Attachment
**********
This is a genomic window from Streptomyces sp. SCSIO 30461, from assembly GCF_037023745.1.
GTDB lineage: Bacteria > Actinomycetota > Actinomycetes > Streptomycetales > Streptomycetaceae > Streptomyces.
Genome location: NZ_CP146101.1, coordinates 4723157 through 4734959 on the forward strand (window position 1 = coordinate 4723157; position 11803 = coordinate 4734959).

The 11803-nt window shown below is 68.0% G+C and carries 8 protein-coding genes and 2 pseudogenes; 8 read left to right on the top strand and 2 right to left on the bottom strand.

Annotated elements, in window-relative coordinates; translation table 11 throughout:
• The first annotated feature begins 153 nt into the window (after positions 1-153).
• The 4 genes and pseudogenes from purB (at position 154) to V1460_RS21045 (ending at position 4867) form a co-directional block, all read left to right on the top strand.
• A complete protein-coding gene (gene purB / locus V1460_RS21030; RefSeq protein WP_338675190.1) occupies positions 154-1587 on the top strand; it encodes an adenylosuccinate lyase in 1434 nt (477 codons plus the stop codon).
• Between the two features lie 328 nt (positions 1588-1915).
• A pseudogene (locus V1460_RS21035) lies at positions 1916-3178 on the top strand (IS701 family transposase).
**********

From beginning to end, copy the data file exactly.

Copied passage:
This is a genomic window from Streptomyces sp. SCSIO 30461, from assembly GCF_037023745.1.
GTDB lineage: Bacteria > Actinomycetota > Actinomycetes > Streptomycetales > Streptomycetaceae > Streptomyces.
Genome location: NZ_CP146101.1, coordinates 4723157 through 4734959 on the forward strand (window position 1 = coordinate 4723157; position 11803 = coordinate 4734959).

The 11803-nt window shown below is 68.0% G+C and carries 8 protein-coding genes and 2 pseudogenes; 8 read left to right on the top strand and 2 right to left on the bottom strand.

Annotated elements, in window-relative coordinates; translation table 11 throughout:
• The first annotated feature begins 153 nt into the window (after positions 1-153).
• The 4 genes and pseudogenes from purB (at position 154) to V1460_RS21045 (ending at position 4867) form a co-directional block, all read left to right on the top strand.
• A complete protein-coding gene (gene purB / locus V1460_RS21030; RefSeq protein WP_338675190.1) occupies positions 154-1587 on the top strand; it encodes an adenylosuccinate lyase in 1434 nt (477 codons plus the stop codon).
• Between the two features lie 328 nt (positions 1588-1915).
• A pseudogene (locus V1460_RS21035) lies at positions 1916-3178 on the top strand (IS701 family transposase).